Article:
“It’s time we had someone in the White House who is committed to fighting for survivors, not protecting predators,” she tweeted.  

According to END THE BACKLOG, a national non-profit organization founded by actress and activist Mariska Hargitay with the mission to transform society’s response to sexual assault, domestic violence and child abuse, “every 92 seconds, someone is assaulted in the United States.” 

END THE BACKLOG also reports that it is estimated that hundreds of thousands of rape kits sit untested in the police department and crime lab storage facilities across the country. This is what’s known as the rape kit backlog. But since most jurisdictions do not have systems in place for counting or tracking rape kits tested, END THE BACKLOG says “we cannot be sure of the total number of untested rape kits nationwide.” 

Rape kits are used by medical professionals to collect evidence while they examine survivors of sexual assault. The DNA extracted from rape kits is a useful tool to solve and prevent sexual assault crimes as well. Refinery29 reports that in the past decade, “about 225,000 known untested rape kits have been uncovered.” 

And while a growing number of states across the U.S. are fighting toward ending the backlog, there’s more work to be done. Since it costs an average $1,000 to $1,500 to test one rape kit, Harris’ plan to invest $1 billion to end rape kit backlog nationwide would hopefully make a powerful difference.  

In a statement to CNN, Harris said, “The federal government can and should prioritize justice for survivors of sex abuse, assault, and rape. As California’s Attorney General, I committed resources and attention to clearing a backlog of 1,300 untested rape kits at state-run labs, and we got it done within my first year in office. We need the same focus at the nationwide level to pursue justice and help hold predators accountable.” 

She also took to Instagram to announce her proposal of investing $1 billion to end rape kit backlog nationwide. In her caption, she wrote:

“In the last decade, roughly 225,000 untested rape kits have been uncovered. Too many survivors aren’t getting the justice they deserve. As president, I will close the nationwide rape kit backlog by the end of my first term.” 

According to USA Today, Harris’ proposal “states would receive additional funding for testing if they conduct an annual count and report of untested rape kits. The plan also would require law enforcement agencies to submit rape kits ‘within a short time frame,’ update victims who want to know about the status of testing of their rape kits and would increase the availability of rape kits for law enforcement, particularly in remote and rural areas.”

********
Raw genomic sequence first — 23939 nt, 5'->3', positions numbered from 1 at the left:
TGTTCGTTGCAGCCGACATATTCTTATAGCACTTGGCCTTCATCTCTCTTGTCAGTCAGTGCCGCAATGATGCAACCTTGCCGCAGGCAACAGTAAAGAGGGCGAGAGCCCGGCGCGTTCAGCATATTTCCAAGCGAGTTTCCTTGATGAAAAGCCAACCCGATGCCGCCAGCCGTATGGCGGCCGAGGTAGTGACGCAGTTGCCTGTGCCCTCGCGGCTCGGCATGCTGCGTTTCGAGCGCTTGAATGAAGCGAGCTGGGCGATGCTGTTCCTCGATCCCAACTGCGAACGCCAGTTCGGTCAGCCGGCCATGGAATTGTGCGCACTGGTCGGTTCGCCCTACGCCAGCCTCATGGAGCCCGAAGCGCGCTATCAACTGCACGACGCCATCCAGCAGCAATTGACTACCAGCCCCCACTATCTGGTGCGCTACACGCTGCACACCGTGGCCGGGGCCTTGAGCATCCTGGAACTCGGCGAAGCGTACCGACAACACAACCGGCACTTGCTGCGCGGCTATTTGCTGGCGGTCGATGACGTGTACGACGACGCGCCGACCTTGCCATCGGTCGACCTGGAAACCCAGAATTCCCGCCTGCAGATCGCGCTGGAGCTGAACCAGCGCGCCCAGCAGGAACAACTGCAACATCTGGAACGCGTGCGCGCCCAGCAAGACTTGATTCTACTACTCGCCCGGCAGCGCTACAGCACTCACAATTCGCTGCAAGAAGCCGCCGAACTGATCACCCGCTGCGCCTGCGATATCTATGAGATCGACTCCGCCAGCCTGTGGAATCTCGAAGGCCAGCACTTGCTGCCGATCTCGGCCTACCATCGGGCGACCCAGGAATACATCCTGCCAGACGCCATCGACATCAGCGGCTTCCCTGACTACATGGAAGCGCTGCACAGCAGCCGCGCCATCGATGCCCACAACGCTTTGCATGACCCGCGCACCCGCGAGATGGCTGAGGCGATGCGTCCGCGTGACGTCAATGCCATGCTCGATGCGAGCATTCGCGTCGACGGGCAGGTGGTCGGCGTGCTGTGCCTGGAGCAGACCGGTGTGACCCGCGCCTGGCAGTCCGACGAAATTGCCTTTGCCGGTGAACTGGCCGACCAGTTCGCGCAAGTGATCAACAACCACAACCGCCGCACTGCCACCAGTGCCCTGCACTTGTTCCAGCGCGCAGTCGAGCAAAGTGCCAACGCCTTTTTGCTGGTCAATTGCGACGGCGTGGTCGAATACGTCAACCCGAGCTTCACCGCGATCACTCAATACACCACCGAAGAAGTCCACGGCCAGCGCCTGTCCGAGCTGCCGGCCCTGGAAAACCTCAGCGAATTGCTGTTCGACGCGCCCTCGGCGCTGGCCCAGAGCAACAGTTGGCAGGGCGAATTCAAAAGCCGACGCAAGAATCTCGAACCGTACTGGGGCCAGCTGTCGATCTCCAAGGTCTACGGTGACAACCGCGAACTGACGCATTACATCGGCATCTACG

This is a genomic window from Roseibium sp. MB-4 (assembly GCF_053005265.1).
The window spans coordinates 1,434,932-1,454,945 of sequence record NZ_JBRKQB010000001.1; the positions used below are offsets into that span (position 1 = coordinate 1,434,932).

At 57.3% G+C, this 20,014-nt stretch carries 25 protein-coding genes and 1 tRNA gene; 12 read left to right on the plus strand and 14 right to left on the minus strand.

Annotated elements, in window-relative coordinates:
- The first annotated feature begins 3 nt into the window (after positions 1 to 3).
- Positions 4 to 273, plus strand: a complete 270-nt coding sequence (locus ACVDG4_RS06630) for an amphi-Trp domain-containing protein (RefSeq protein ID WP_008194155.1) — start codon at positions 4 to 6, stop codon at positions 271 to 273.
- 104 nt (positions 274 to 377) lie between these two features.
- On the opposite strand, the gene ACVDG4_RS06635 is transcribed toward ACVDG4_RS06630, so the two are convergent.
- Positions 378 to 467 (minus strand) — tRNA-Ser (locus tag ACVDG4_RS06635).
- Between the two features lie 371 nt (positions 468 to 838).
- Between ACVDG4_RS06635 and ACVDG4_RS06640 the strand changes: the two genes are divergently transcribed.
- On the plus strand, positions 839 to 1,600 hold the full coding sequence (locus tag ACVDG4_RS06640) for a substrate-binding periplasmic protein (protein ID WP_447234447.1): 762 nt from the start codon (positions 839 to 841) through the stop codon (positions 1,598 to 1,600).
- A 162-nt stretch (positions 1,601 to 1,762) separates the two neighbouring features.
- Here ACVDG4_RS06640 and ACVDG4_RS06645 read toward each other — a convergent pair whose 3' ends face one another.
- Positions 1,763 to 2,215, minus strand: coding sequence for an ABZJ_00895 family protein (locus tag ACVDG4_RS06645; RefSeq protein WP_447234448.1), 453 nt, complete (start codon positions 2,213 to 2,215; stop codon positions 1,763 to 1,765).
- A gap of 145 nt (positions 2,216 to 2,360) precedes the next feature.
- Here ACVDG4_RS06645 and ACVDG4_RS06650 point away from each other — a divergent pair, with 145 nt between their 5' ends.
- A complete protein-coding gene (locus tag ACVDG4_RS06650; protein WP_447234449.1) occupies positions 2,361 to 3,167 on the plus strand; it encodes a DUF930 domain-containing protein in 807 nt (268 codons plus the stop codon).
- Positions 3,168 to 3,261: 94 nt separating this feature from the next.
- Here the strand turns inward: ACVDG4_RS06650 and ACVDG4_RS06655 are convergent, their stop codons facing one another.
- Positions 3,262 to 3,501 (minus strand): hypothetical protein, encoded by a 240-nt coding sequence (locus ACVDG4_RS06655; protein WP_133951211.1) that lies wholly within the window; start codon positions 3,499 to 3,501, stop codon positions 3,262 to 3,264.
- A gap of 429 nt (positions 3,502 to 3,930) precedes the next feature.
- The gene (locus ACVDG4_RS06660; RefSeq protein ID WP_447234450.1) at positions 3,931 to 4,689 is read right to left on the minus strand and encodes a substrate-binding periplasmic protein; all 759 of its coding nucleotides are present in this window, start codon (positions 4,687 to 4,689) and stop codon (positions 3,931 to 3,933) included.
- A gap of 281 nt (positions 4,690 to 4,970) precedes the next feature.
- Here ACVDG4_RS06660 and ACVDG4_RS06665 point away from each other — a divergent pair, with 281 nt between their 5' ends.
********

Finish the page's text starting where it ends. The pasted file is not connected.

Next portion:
CNN also interviewed RAINN President Scott Berkowitz said that Harris’ new proposal “would do wonders for ongoing efforts.”

“The backlog has been a huge and ongoing problem, we’ve been making progress on it over time, but having that large of a federal commitment would do wonders for testing the rest of the cases that haven’t been tested yet,” he said. 

“From the survivors’ standpoints, these kits are the result of really long, really unpleasant rape examinations where soon after the assaults, they are poked and prodded and they gather everything from the victim’s body and the clothing. It’s the last thing anyone wants to go through and to put yourself that and not have evidence even tested is a terrible statement and demoralizing,” he adds. 

Many women on social media were also open about how necessary and overdue this investment on the rape kit backlog would be. 

A Majority-Latino School District Is Choosing Between Two White Women For School Board In Los Angeles

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A Majority-Latino School District Is Choosing Between Two White Women For School Board In Los Angeles

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Voters in LA have a little-known election on May 14 that is proving to be another case of underrepresentation of communities of color.

Board District 5 of the Los Angeles Unified School District (LAUSD) is having a special election to replace a former board member who resigned due to corruption charges. Voters in this runoff election will have to decide between two white candidates in a district where 8 in 10 residents are people of color and nearly 90 percent of enrolled students are Latino.

The LAUSD Board will be largely white even though most students are Latino.

The election is occurring in Board District 5 which makes up LA’s lower-income Latino-majority cities. These cities include Maywood, Huntington Park, Cudahy, and South Gate along with the rapidly gentrifying communities of Los Feliz, Echo Park, Eagle Rock, and Silver Lake.

Many voters in the district know want they want in a board member. They want someone who will make the superintendent work harder and who will visit local schools more frequently. Yet, for the heavily Latino district, many also want to see someone who looks like us sitting on the board. They want someone who better understands the needs of the community because they are from the same community.

Unfortunately, that won’t be an option in Tuesday’s election.

Board District 5 is quintessential Los Angeles.

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L.A.’s Board District 5 closely mirrors the demographics of L.A. as a whole. More than a quarter of students are classified as English learners, more than 85 percent live in low-income households, and an estimated 2,000 are homeless.

However, Board District 5 topped LAUSD as a whole last year with its graduation rate of 83 percent, compared with 76.6 percent for all other schools. One reason for the higher graduation rates could be that there are a number of community organizations and Latino advocacy groups who partner with local high schools to help students go on to college.

Latinos not being represented is nothing new in politics, even on the local L.A. level.

People are fed up and letting themselves be heard on social media. With Tuesday’s turnout expected to be low (roughly just 10-20 percent of eligible voters), it’s so important that Latinos and all people of color make their voices heard so that we can finally see ourselves represented in all levels of government.

READ: LAUSD Just Made It Harder For ICE To Walk Onto Their School Campuses